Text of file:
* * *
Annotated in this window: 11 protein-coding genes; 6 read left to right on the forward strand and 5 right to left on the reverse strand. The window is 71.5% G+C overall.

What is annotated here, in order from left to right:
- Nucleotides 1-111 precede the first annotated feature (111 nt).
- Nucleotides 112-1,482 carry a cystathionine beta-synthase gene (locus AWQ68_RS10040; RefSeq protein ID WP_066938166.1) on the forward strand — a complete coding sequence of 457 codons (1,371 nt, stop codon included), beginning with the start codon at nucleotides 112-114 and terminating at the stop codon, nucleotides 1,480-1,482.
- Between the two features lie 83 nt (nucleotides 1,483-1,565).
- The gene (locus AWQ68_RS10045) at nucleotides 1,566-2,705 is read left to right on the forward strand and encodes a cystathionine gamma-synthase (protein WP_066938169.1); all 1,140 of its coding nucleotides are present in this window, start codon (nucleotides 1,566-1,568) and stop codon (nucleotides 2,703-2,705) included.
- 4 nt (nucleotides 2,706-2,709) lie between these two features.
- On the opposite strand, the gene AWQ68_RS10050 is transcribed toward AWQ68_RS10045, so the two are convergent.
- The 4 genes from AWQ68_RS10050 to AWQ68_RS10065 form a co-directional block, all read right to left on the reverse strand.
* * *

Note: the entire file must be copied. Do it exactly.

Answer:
Annotated in this window: 11 protein-coding genes; 6 read left to right on the forward strand and 5 right to left on the reverse strand. The window is 71.5% G+C overall.

What is annotated here, in order from left to right:
- Nucleotides 1-111 precede the first annotated feature (111 nt).
- Nucleotides 112-1,482 carry a cystathionine beta-synthase gene (locus AWQ68_RS10040; RefSeq protein ID WP_066938166.1) on the forward strand — a complete coding sequence of 457 codons (1,371 nt, stop codon included), beginning with the start codon at nucleotides 112-114 and terminating at the stop codon, nucleotides 1,480-1,482.
- Between the two features lie 83 nt (nucleotides 1,483-1,565).
- The gene (locus AWQ68_RS10045) at nucleotides 1,566-2,705 is read left to right on the forward strand and encodes a cystathionine gamma-synthase (protein WP_066938169.1); all 1,140 of its coding nucleotides are present in this window, start codon (nucleotides 1,566-1,568) and stop codon (nucleotides 2,703-2,705) included.
- 4 nt (nucleotides 2,706-2,709) lie between these two features.
- On the opposite strand, the gene AWQ68_RS10050 is transcribed toward AWQ68_RS10045, so the two are convergent.
- The 4 genes from AWQ68_RS10050 to AWQ68_RS10065 form a co-directional block, all read right to left on the reverse strand.